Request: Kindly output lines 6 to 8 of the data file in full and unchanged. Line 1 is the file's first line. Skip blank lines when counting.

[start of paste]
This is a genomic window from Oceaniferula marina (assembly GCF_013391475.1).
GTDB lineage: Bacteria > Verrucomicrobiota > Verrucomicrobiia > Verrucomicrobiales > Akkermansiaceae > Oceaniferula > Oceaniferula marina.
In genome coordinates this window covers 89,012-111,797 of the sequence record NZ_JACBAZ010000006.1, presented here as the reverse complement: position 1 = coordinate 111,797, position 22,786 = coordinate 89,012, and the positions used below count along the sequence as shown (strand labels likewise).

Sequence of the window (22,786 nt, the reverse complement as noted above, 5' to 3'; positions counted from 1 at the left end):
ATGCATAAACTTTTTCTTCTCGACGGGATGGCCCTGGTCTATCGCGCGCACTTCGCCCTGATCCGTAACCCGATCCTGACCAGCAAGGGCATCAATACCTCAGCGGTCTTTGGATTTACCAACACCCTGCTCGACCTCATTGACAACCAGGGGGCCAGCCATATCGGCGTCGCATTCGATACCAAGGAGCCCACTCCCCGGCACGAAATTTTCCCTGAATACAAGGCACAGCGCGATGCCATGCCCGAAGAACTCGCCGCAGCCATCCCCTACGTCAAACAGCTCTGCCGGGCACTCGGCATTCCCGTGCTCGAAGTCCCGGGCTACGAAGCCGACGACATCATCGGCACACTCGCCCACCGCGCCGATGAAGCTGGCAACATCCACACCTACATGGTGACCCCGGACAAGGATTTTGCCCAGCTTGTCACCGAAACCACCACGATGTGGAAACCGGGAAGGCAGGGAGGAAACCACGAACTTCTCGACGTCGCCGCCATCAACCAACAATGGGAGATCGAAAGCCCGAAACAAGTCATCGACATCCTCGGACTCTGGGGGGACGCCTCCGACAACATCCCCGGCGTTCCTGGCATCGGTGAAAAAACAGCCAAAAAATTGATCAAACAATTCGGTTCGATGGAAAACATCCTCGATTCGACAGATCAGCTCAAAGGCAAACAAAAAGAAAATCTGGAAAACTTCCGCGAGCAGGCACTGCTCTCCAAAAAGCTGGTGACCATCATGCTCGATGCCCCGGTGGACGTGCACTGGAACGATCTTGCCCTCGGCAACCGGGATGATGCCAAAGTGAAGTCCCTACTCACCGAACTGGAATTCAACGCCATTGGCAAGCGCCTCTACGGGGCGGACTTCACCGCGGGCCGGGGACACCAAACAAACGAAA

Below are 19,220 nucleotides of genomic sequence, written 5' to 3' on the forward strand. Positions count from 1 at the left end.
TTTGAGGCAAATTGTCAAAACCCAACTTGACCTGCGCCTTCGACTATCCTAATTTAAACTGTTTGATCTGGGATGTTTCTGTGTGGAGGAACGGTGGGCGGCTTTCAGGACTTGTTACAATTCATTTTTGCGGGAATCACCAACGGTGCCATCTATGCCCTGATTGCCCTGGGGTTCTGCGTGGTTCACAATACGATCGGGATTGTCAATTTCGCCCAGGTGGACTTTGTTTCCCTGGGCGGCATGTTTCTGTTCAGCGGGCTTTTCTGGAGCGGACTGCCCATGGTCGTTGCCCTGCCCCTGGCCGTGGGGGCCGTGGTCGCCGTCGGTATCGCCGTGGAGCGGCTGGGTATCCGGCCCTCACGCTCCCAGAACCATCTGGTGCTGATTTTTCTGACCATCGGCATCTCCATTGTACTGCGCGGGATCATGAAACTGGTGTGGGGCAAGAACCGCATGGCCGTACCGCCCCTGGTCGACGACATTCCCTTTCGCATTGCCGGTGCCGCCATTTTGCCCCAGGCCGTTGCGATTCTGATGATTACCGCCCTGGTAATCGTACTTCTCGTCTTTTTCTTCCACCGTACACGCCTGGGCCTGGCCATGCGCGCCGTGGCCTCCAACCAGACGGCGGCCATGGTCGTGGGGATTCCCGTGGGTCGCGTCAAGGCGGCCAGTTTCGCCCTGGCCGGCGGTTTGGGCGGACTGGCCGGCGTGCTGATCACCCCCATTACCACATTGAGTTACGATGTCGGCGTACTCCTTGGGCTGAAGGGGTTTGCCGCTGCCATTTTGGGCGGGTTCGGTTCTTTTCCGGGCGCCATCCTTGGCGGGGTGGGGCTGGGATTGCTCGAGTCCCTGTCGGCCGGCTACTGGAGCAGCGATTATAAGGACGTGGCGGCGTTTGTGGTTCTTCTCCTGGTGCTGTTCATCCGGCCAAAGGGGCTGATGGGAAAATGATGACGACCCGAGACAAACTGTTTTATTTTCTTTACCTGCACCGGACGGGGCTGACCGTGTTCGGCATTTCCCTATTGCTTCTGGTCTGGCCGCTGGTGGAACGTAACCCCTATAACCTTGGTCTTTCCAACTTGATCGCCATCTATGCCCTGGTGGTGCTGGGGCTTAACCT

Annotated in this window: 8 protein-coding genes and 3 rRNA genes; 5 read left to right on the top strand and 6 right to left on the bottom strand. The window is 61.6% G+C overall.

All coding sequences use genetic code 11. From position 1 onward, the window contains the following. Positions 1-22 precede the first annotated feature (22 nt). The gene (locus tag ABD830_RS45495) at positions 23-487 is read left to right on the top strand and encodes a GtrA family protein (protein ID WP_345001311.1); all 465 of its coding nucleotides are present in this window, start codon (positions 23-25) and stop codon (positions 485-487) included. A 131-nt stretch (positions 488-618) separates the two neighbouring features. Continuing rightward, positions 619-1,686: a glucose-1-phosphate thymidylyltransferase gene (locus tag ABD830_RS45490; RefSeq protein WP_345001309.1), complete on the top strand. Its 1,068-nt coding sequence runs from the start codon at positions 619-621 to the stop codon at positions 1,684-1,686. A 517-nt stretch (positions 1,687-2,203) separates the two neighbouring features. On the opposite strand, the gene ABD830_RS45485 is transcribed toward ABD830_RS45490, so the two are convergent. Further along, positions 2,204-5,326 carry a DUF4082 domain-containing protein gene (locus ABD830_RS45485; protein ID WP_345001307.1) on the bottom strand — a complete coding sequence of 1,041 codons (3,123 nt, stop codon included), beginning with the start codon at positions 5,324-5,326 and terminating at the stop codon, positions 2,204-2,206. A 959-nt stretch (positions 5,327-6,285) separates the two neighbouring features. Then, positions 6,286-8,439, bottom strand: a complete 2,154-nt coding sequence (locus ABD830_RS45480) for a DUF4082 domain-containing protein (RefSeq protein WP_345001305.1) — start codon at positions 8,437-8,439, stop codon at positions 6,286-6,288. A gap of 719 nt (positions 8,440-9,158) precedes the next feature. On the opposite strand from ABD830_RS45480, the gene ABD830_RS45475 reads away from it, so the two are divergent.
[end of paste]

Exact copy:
Below are 19,220 nucleotides of genomic sequence, written 5' to 3' on the forward strand. Positions count from 1 at the left end.
TTTGAGGCAAATTGTCAAAACCCAACTTGACCTGCGCCTTCGACTATCCTAATTTAAACTGTTTGATCTGGGATGTTTCTGTGTGGAGGAACGGTGGGCGGCTTTCAGGACTTGTTACAATTCATTTTTGCGGGAATCACCAACGGTGCCATCTATGCCCTGATTGCCCTGGGGTTCTGCGTGGTTCACAATACGATCGGGATTGTCAATTTCGCCCAGGTGGACTTTGTTTCCCTGGGCGGCATGTTTCTGTTCAGCGGGCTTTTCTGGAGCGGACTGCCCATGGTCGTTGCCCTGCCCCTGGCCGTGGGGGCCGTGGTCGCCGTCGGTATCGCCGTGGAGCGGCTGGGTATCCGGCCCTCACGCTCCCAGAACCATCTGGTGCTGATTTTTCTGACCATCGGCATCTCCATTGTACTGCGCGGGATCATGAAACTGGTGTGGGGCAAGAACCGCATGGCCGTACCGCCCCTGGTCGACGACATTCCCTTTCGCATTGCCGGTGCCGCCATTTTGCCCCAGGCCGTTGCGATTCTGATGATTACCGCCCTGGTAATCGTACTTCTCGTCTTTTTCTTCCACCGTACACGCCTGGGCCTGGCCATGCGCGCCGTGGCCTCCAACCAGACGGCGGCCATGGTCGTGGGGATTCCCGTGGGTCGCGTCAAGGCGGCCAGTTTCGCCCTGGCCGGCGGTTTGGGCGGACTGGCCGGCGTGCTGATCACCCCCATTACCACATTGAGTTACGATGTCGGCGTACTCCTTGGGCTGAAGGGGTTTGCCGCTGCCATTTTGGGCGGGTTCGGTTCTTTTCCGGGCGCCATCCTTGGCGGGGTGGGGCTGGGATTGCTCGAGTCCCTGTCGGCCGGCTACTGGAGCAGCGATTATAAGGACGTGGCGGCGTTTGTGGTTCTTCTCCTGGTGCTGTTCATCCGGCCAAAGGGGCTGATGGGAAAATGATGACGACCCGAGACAAACTGTTTTATTTTCTTTACCTGCACCGGACGGGGCTGACCGTGTTCGGCATTTCCCTATTGCTTCTGGTCTGGCCGCTGGTGGAACGTAACCCCTATAACCTTGGTCTTTCCAACTTGATCGCCATCTATGCCCTGGTGGTGCTGGGGCTTAACCT

Annotated in this window: 8 protein-coding genes and 3 rRNA genes; 5 read left to right on the top strand and 6 right to left on the bottom strand. The window is 61.6% G+C overall.